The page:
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More Misery for the Irish Housing Market

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Ireland  Dublin  Property Bubble  Irish Property Prices  Central Statistics Office  Irish Housing Market 

More Misery for the Irish Housing Market

By - Wednesday 25 January 2012

In the spring of 2011, for a very brief period it seemed like the picture for the Irish housing market may finally be improving; that if prices weren't going to stop falling, at least their rate of decline would start to slow, and failing that at least stop accelerating. But as the Eurozone crisis really started to kick-in to overdrive all bets for Ireland were off again.

We now find out that in fact, Irish house prices fell by 16.7% in 2011 and that the rate of decline accelerated in November and again in December, due to the worsening Eurozone debt crisis.

The data, which comes from the Central Statistics Office shows that Dublin houses have fallen in value by 54% since the peak in 2007, while apartments and flats have lost 58% of their value in the Republic of Ireland capital. Outside Dublin house prices have fallen by 43% since the peak, and the overall decline for Ireland including Dublin is 47%.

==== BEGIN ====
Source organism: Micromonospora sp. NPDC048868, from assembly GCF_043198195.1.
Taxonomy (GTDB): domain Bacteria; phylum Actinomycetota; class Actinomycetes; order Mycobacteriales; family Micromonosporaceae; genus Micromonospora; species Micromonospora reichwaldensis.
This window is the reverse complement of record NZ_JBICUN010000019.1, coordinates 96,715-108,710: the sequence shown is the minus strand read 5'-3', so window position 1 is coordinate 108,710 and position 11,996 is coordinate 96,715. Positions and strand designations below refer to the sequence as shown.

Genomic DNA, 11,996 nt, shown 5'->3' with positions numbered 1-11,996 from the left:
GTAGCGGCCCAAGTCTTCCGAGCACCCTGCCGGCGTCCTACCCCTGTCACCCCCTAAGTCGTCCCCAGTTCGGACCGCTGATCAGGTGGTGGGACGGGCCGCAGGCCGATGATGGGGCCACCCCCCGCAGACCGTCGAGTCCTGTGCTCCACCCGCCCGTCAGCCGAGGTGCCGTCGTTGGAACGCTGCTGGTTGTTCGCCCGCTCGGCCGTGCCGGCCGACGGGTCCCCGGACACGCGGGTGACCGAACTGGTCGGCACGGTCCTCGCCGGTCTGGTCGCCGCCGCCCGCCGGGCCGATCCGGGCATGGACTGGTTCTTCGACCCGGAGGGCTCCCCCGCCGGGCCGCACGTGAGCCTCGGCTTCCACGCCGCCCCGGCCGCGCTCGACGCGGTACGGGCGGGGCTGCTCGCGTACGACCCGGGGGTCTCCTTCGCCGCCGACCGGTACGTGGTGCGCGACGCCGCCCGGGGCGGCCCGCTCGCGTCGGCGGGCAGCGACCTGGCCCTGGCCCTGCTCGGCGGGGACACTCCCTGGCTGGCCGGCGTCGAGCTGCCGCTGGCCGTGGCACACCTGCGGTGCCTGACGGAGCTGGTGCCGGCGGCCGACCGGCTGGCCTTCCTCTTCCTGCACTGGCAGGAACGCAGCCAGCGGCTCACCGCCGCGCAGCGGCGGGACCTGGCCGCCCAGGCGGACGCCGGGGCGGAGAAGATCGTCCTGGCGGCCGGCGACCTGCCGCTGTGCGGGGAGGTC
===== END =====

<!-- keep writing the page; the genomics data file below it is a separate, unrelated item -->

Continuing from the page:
In October house prices across the nation fell by a not-too-bad 0.5%, in November the decline accelerated rapidly to 1.5% month-on-month and in December it accelerated again to 1.7%.

Ireland has been one of the hardest hit economies and property markets in the world by this crisis, but that is only because it tripped the lightest fantastic during the boom. In the 10 years to 2007 Irish house prices grew by 200%. That is not only the largest growth recorded by any European nation during the boom years, but, for anyone that doesn't see it that is also an average growth rate of 20% per year.

Of course we all know now that this growth was inflating a bubble, which, when popping would trigger a banking crisis large enough to cripple Ireland financially and force it to ask for emergency financial aid (read bail-out) in November 2010. On the slightly brighter side, the Irish economy did return to growth last year, after a 3 year recession, due to surging exports.

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